East Lansing

The City of East Lansing City Hall.

The city of East Lansing is taking steps to reduce an underfunded pension debt of nearly $90 million, according to a fiscal year 2019 Budget and Programs of Service report.

Cities in Michigan are limited in revenue sources to property taxes, which are limited by Proposal A, and revenue sharing subjected to the state’s budget.

A mounting pension debt pushed East Lansing’s 12-year income tax, East Lansing Finance Director Jill Feldpausch told The Center Square.

Enacted on Jan. 1, 2019, 60 percent of the income tax was designated for supplemental pension payments, with the remaining money split evenly between police and fire protection and infrastructure.

Feldpausch said the city has made significant past supplemental pension payments.

East Lansing has collected nearly $10 million to date from withholding and estimated payments of the income tax in 2019, excluding the month of December, Feldpausch said.

Feldpausch said that people have until April 30 to file tax returns, when some of the approximate $10 million collected will be refunded.

Since 2019 is the first year implementing the income tax, Feldpausch said they don’t have precise numbers because they are still processing returns and won’t have exact information until the end of May or early June.

East Lansing is assuming about a 15 percent rate of refund, but Feldpausch warned that it’s the first year of the program, so some people underpay, while others overpay.

Feldpausch said East Lansing budgeted for a post-tax return of $9 million, while a 2016 Plante Moran study estimated just over $10 million.

In fiscal year 2020, East Lansing has contributed $3.7 million in pension payments, $600,000 funded by the income tax, and the rest from the general fund.

“We’re making a very concerted effort in trying to bring that unfunded pension liability down,” Feldpausch said. “It’s definitely a goal of the city council, the city manager, as well as the finance team.”

The Municipal Employee Retirement System (MERS) pension plan funding policy recently changed to require the East Lansing’s pension program to be fully funded by 2040, according to the East Lansing’s Long Term Financial Forecast for fiscal years 2019-2023.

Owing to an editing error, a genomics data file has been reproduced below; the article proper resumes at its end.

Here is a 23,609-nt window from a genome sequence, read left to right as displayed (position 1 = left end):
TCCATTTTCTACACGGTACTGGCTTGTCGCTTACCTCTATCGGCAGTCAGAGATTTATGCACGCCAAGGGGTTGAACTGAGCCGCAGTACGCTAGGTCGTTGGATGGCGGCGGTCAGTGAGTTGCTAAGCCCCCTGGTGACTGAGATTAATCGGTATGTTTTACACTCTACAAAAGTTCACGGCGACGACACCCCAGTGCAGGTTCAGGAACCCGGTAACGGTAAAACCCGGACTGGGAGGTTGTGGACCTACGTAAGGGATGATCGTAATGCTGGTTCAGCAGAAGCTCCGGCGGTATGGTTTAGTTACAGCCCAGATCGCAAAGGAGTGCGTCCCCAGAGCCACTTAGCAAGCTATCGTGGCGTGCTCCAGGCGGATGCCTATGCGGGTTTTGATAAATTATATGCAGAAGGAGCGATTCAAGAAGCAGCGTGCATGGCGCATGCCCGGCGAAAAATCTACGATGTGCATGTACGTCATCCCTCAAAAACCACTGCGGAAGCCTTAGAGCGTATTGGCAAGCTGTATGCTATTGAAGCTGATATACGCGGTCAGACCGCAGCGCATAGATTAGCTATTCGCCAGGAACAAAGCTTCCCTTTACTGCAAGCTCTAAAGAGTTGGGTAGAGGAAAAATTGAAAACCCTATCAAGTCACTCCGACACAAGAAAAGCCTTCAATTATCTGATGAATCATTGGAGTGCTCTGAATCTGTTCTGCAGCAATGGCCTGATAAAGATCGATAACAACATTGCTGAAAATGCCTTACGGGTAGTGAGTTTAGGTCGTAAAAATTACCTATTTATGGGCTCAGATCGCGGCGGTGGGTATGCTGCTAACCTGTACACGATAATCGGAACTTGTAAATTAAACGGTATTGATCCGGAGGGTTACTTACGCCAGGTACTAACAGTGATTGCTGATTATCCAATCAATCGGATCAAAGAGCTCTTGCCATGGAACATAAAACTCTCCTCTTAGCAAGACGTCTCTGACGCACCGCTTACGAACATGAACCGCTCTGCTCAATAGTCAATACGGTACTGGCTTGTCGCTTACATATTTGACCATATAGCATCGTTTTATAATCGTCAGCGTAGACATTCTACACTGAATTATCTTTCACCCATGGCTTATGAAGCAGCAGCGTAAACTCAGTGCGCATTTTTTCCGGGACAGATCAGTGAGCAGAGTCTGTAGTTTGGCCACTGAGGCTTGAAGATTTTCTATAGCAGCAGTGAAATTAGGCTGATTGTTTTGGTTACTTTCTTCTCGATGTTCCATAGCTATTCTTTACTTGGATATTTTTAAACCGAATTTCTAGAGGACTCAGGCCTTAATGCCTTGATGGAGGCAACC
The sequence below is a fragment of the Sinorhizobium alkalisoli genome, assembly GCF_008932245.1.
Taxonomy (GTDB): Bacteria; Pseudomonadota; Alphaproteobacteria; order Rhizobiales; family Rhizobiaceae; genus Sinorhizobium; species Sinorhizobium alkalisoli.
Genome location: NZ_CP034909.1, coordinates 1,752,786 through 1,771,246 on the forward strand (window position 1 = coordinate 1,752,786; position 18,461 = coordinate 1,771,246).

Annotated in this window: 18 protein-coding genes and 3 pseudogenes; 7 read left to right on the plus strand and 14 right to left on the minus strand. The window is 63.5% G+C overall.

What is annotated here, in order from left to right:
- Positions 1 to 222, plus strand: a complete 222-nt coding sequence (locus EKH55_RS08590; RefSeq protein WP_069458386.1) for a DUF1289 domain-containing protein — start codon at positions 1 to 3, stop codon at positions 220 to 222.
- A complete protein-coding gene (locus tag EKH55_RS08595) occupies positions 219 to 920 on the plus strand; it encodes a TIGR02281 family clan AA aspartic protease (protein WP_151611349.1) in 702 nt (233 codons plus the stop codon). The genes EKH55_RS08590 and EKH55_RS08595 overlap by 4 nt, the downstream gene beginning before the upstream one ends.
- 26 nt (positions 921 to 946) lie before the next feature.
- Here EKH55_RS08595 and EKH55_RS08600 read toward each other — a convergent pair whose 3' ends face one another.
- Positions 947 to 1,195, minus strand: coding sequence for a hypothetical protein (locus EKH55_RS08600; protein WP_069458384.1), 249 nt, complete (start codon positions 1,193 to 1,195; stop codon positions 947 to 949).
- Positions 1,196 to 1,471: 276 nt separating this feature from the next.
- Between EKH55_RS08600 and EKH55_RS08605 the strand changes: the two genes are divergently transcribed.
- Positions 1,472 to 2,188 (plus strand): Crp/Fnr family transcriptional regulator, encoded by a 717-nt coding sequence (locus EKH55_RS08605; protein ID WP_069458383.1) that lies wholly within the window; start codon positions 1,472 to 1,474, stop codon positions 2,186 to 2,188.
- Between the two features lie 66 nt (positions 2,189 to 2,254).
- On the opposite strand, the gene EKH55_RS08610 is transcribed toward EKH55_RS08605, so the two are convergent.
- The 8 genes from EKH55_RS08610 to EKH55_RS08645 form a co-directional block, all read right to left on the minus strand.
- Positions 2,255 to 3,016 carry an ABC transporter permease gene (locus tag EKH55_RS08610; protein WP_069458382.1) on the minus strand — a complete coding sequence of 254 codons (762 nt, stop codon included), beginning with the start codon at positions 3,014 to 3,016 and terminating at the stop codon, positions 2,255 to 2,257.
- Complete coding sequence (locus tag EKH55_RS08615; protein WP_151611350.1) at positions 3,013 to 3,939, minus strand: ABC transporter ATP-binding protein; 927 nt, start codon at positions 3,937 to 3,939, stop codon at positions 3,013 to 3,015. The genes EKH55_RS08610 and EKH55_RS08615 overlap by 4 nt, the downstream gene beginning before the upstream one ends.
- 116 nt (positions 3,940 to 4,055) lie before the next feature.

“The projections of our required pension contributions are staggering. City-wide the FY18 required contribution is approximately $7 million and will continue to rise without significant supplemental contributions, reaching almost $18 million in FY40,” the report stated.

A 2017 Treasury Department recommendation for East Lansing said the local unit’s annual required contribution as a percentage of general fund operating revenues is 22.7 percent.

James Hohman, director of fiscal policy at the Mackinac Center, a Midland-based, free market research nonprofit told The Center Square many Michigan cities’ pensions are fully funded, citing an interactive pension debt map.

“The city should have never gotten into pension trouble, and it’s a bad thing that they had to raise taxes on everyone in order to pay for a problem that shouldn’t have happened,” Hohman said.

Hohman cited article IX, section 24 of Michigan’s Constitution, that requires cities to fund pension services during each fiscal year to prevent racking up pension debt.

Staff Reporter

Scott McClallen is a staff writer covering Michigan and Minnesota for The Center Square. A graduate of Hillsdale College, his work has appeared on Forbes.com and FEE.org. Previously, he worked as a financial analyst at Pepsi.